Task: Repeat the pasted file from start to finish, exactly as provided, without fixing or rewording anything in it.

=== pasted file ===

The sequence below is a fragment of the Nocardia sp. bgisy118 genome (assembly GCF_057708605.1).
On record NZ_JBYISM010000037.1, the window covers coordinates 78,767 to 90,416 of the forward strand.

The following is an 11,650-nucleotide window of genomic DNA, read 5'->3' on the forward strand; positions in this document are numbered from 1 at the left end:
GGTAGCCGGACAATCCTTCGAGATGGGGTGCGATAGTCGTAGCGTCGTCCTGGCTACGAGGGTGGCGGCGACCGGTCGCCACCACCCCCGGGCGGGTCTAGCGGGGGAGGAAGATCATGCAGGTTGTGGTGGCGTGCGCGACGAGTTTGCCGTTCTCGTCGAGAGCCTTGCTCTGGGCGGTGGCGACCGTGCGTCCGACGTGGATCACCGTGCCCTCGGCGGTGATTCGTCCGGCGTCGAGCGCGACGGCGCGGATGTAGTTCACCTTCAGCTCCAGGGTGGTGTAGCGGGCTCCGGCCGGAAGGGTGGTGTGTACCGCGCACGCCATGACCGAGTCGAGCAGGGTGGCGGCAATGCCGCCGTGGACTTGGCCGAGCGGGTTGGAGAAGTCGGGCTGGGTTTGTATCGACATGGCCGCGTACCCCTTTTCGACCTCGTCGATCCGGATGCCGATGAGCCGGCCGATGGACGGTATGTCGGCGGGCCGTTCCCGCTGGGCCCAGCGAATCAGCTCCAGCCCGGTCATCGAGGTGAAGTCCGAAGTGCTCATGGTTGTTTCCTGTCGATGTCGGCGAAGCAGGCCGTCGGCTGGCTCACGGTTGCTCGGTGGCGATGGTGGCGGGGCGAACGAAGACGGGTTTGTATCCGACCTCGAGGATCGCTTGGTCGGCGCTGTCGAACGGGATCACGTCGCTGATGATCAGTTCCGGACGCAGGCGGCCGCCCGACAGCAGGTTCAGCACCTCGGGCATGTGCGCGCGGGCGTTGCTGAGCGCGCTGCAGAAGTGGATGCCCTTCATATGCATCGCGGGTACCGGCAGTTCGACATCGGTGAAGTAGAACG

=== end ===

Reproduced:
The sequence below is a fragment of the Nocardia sp. bgisy118 genome (assembly GCF_057708605.1).
On record NZ_JBYISM010000037.1, the window covers coordinates 78,767 to 90,416 of the forward strand.

The following is an 11,650-nucleotide window of genomic DNA, read 5'->3' on the forward strand; positions in this document are numbered from 1 at the left end:
GGTAGCCGGACAATCCTTCGAGATGGGGTGCGATAGTCGTAGCGTCGTCCTGGCTACGAGGGTGGCGGCGACCGGTCGCCACCACCCCCGGGCGGGTCTAGCGGGGGAGGAAGATCATGCAGGTTGTGGTGGCGTGCGCGACGAGTTTGCCGTTCTCGTCGAGAGCCTTGCTCTGGGCGGTGGCGACCGTGCGTCCGACGTGGATCACCGTGCCCTCGGCGGTGATTCGTCCGGCGTCGAGCGCGACGGCGCGGATGTAGTTCACCTTCAGCTCCAGGGTGGTGTAGCGGGCTCCGGCCGGAAGGGTGGTGTGTACCGCGCACGCCATGACCGAGTCGAGCAGGGTGGCGGCAATGCCGCCGTGGACTTGGCCGAGCGGGTTGGAGAAGTCGGGCTGGGTTTGTATCGACATGGCCGCGTACCCCTTTTCGACCTCGTCGATCCGGATGCCGATGAGCCGGCCGATGGACGGTATGTCGGCGGGCCGTTCCCGCTGGGCCCAGCGAATCAGCTCCAGCCCGGTCATCGAGGTGAAGTCCGAAGTGCTCATGGTTGTTTCCTGTCGATGTCGGCGAAGCAGGCCGTCGGCTGGCTCACGGTTGCTCGGTGGCGATGGTGGCGGGGCGAACGAAGACGGGTTTGTATCCGACCTCGAGGATCGCTTGGTCGGCGCTGTCGAACGGGATCACGTCGCTGATGATCAGTTCCGGACGCAGGCGGCCGCCCGACAGCAGGTTCAGCACCTCGGGCATGTGCGCGCGGGCGTTGCTGAGCGCGCTGCAGAAGTGGATGCCCTTCATATGCATCGCGGGTACCGGCAGTTCGACATCGGTGAAGTAGAACG